First, a brief apology for my unplanned “break” the last couple of weeks. Travel + a wicked cold (which was at least thoughtful enough to not settle in until AFTER my half marathon last weekend) + life = no blogging. Fortunately I have a backlog of topics so we’ll be good to go for a bit.
Last week Medscape released their annual report on Physician Burnout. For those who don’t want to flip through the whole thing, the report indicates that burnout among physicians is at epidemic proportions. In one sentence, physicians are miserable.
Or are we?
I have many friends who are in medicine, most of us in academic medicine but not all. There are times when our work nearly brings us to our knees; I had one of those call weeks two weeks ago that was both physically and emotionally draining. We share our tales of woe around EMRs and well-intended but poorly executed federal rules that actually impair the care of the patient (Meaningful Use, I’m looking at you). We talk about meeting requirements for MOC and how we’re a little intimidated by taking our recertification exam when we haven’t taken a night of general surgery call in several years.
And yet…I don’t think that most of us can imagine doing anything else because at the end of the day we love what we get to do and we love the people we do it with and for. While there are times when any of us would definitely acknowledge being burnt out, I’m also seeing many of us exhibiting wisdom about knowing when we must have time and space to put on our own oxygen masks first. That’s why I had a crazy-hard week of call nights with tons of administrative stuff to manage during the days…then promptly got on a plane to Louisiana and spent the weekend with friends eating great food and running.
Lest you think I am a paragon of self-care and burnout prevention, I’ll tell you I’m not. I’ve been tremendously burnt out at a few points in my career (twice during residency, once early in my attendinghood), and I hope that I’ve learned from my mistakes. I’ve learned that I don’t like who I turn into when I’m in that place (I become mean- and if you know me personally you know I don’t care for mean people AT ALL). I’ve also come to realize the simple joy in an early morning or late evening dog walk with Olivia; some days our adventures in the neighborhood provide the most effective therapy possible. I realize that time outdoors with a dog won’t help everyone in the same way it helps me, but I provide it as an example of a simple and high-yield intervention.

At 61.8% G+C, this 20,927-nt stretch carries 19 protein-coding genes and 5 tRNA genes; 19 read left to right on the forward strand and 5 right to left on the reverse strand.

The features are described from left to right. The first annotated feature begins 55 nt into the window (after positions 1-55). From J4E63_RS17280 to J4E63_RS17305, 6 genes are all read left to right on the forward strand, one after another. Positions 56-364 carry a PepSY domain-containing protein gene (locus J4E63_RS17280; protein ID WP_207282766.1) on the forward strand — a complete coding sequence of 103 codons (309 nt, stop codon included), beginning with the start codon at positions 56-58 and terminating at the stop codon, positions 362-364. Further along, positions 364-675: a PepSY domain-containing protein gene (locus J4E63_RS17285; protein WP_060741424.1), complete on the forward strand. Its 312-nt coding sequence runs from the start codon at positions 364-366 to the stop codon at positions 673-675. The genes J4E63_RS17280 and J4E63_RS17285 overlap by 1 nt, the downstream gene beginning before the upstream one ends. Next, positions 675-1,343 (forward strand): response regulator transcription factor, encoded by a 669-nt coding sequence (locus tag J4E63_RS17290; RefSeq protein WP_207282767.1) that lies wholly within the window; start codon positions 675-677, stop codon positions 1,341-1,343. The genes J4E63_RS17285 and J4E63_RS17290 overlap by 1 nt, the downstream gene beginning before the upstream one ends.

I have a few plausible theories behind the current epidemic of physician burnout, and I’m not sure which is correct- or if all are:
- Physician burnout really has increased (question, related but unrelated: What about burnout rates in other high-stress, long-hour fields?)
- The stigma around physician burnout has gone away, so people are owning it (but the true incidence isn’t any different)
- Surveys are being worded in a way that if someone had a bad day last week they may be described as having burnout, when it’s really just a bad day
- We’re saying we’re burned out because we think we’re supposed to be burned out. We’re busy! We’re working hard! We’re supposed to be exhausted and maybe something is wrong if we’re not.
I suspect the truth lies somewhere in the spaces between these ideas; what I do know is that regardless of the actual incidence of burnout in medicine that a focus on wellness is both merited and deserved. The pace that our world runs at simply isn’t sustainable and the demands placed upon us by our patients, our teams, and the healthcare system are huge- much less the demands of our “normal person” lives. We both need and deserve time and space to do those things that heal and restore us if we’re to sustain our roles as effective healers, team members, friends and family, and humans. The challenge, of course, is prioritizing that time. The reality is that if you don’t prioritize if for yourself, no one else will do that for you.
What’s your wellness today? What do you need to sustain you? Sitting still with a cup of coffee? Yoga? A snowball fight? I challenge you to pick something, then revel in that- even briefly.